Arnold Palmer InvitationalMarch 16, 2018

Tiger Woods' off day still gives him hope for a ninth win at the Arnold Palmer Invitational

Sam Greenwood/Getty Images

Tiger Woods plays his shot from the 14th tee during the second round at the Arnold Palmer Invitational. (Photo by Sam Greenwood/Getty Images)

ORLANDO — Tiger Woods didn’t have his best stuff Friday at the Arnold Palmer Invitational. A few years ago, that would have meant trouble. A few years before that, he would have found a way to salvage something around par.

Chalk up another reason to think the new Tiger is looking more and more like the old Tiger.

A properly mundane even-par 72 at Bay Hill Club & Lodge didn’t do much for his rabid fans, but it was useful to the man who shot it. Though he lost ground to the leaders, Henrik Stenson and Bryson DeChambeau, he still has a chance to end his winless drought stretching to 2013. At four-under 140, Woods is seven strokes back.

Four of his eight wins in this event came after trailing through 36 holes. In 2008, he trailed Vijay Singh by seven shots, but produced a pair of 66s and won by one stroke over Bart Bryant.

“Today was a hard fight. It was a grind. It wasn’t sharp, but I hung in there and just kept grinding away and chipped away at the golf course,” said Woods, who didn’t look comfortable most of the day tee to green. “I didn’t hit the ball close, I didn’t hit the ball well, but I was just hanging in there, hanging in there, and just trying not to shoot myself out of the tournament, just keep myself in the tournament. I thought something in the red would be great, and I just wasn’t quite able to do it, but came close.”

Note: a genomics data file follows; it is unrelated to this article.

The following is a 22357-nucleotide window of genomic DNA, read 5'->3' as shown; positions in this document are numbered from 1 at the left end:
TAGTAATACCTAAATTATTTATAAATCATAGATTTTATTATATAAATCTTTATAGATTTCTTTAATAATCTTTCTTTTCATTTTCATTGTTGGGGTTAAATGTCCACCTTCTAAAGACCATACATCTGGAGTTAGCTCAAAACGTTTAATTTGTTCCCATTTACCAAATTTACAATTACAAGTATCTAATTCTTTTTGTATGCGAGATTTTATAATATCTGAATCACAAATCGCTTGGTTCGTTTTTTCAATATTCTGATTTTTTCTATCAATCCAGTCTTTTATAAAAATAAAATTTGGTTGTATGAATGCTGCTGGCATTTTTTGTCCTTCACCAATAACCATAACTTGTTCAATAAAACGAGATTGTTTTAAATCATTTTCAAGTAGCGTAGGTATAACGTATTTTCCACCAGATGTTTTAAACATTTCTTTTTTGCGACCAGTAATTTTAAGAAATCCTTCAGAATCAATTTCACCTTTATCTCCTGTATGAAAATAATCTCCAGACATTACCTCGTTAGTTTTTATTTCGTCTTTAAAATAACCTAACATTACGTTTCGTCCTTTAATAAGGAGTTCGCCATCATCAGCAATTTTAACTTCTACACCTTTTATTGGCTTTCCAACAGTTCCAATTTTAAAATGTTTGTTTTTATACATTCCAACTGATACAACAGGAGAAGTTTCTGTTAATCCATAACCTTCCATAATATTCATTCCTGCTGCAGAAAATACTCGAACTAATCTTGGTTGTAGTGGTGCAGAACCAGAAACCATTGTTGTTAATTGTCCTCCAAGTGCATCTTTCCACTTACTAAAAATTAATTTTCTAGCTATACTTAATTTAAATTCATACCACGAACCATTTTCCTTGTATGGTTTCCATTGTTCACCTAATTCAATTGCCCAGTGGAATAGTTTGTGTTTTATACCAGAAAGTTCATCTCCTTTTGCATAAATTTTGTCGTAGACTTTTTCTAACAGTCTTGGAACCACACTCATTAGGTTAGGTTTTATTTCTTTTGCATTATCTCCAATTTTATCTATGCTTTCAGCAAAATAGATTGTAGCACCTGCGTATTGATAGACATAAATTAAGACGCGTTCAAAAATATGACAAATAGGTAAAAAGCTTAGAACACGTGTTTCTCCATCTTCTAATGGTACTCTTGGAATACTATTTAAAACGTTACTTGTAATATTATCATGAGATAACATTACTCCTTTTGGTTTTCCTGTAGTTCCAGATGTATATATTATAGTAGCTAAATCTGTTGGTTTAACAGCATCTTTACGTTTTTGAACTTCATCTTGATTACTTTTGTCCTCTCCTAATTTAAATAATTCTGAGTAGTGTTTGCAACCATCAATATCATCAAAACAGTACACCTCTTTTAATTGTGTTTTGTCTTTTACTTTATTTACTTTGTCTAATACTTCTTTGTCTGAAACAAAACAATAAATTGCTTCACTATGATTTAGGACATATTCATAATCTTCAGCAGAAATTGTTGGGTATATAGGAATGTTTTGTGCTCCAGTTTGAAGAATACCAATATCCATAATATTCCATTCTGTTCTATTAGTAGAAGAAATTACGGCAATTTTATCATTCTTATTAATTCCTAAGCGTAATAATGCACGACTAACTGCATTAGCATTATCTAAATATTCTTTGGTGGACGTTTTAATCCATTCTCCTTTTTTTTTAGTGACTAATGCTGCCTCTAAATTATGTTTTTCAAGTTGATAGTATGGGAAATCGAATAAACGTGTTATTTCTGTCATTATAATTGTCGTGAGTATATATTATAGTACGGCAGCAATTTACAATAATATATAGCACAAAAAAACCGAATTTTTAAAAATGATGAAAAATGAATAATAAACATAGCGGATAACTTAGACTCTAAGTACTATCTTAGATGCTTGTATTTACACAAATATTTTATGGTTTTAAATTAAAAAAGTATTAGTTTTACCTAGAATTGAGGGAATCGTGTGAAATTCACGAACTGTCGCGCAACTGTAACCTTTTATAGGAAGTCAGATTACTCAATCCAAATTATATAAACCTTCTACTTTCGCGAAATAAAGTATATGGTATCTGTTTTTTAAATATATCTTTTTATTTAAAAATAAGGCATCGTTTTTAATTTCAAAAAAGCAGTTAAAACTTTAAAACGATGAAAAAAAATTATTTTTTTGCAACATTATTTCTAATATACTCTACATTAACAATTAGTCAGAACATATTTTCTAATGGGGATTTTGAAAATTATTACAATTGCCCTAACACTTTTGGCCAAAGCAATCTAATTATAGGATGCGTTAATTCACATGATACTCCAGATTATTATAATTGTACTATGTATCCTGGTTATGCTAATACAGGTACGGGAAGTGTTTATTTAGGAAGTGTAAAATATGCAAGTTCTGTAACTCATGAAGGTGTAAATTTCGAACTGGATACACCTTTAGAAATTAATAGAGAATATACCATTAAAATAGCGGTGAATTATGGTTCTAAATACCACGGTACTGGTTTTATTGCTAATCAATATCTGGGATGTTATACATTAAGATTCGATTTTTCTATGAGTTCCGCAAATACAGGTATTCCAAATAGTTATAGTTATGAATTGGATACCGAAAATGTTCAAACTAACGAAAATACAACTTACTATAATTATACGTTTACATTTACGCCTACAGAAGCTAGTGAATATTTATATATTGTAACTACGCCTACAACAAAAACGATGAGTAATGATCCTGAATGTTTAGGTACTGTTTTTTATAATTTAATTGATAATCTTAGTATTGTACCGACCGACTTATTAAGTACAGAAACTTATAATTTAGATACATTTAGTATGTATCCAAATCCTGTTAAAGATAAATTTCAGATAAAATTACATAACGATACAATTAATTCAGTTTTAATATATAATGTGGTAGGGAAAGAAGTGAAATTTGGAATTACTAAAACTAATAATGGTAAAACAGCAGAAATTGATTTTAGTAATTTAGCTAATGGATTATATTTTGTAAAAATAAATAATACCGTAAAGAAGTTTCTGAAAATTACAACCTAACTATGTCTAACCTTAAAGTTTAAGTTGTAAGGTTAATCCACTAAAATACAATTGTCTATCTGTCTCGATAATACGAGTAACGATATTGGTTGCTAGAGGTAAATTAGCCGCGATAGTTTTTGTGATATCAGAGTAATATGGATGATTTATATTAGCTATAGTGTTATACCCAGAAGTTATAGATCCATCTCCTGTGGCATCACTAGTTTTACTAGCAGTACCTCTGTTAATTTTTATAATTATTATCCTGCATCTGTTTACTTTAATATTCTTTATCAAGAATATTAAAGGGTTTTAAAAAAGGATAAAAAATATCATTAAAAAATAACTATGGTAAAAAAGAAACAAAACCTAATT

He came within a whisker. His 15-foot birdie try on 18 grazed the right edge of the cup but wouldn’t fall. Woods flipped his putter to the ground as he fell to his knees.

Woods bogeyed twice on his outward nine, including at the opening hole when he whipsawed his opening tee shot left behind a grove of trees. He also bogeyed the ninth when his 61-foot birdie try went 74 feet and off the green. He missed the comebacker from the fringe.

Birdies at the inward nine par 5s, the 12th and 16th, got him back to even.

His day was full of adventure, including a par save at the par-4 15th when he struck a poor approach into the front bunker and found his ball semi-plugged and hugging the left edge. Standing outside the bunker, Woods somehow managed to get the clubface on the ball and splashed out to 22 feet, from where he drained the putt.

“That was ugly, yes,” said Woods, who was an Orlando resident for several years before moving to Jupiter, Fla. “The hard part, besides it being buried, is that it was so far up against the lip that I was afraid that my shaft might hit the lip before my clubhead could enter the sand. So I took a pretty big swing at it to make sure. Normally, I wouldn’t have taken that big a swing from that short a distance, but I was just afraid that if my shaft hit that I might just leave it right there in that same spot.”

There weren’t too many pretty moments, except on the greens where Woods needed offset missing eight greens by requiring only 27 putts. He hit eight of 14 fairways for the second straight day.

The final score looked a far sight better than it might have without Woods’ ability to scramble.

“I was fighting but didn’t hit anything close,” he said. “I had a couple wedges in my hand, and didn’t hit them within 20 feet. So, it was a little off today, and the only thing that I felt really good with was my putter. Even though I blew it off the green on nine, I hit a beautiful second putt and the putter was releasing and flowing, really felt good. But I just couldn’t get to the greens fast enough.”


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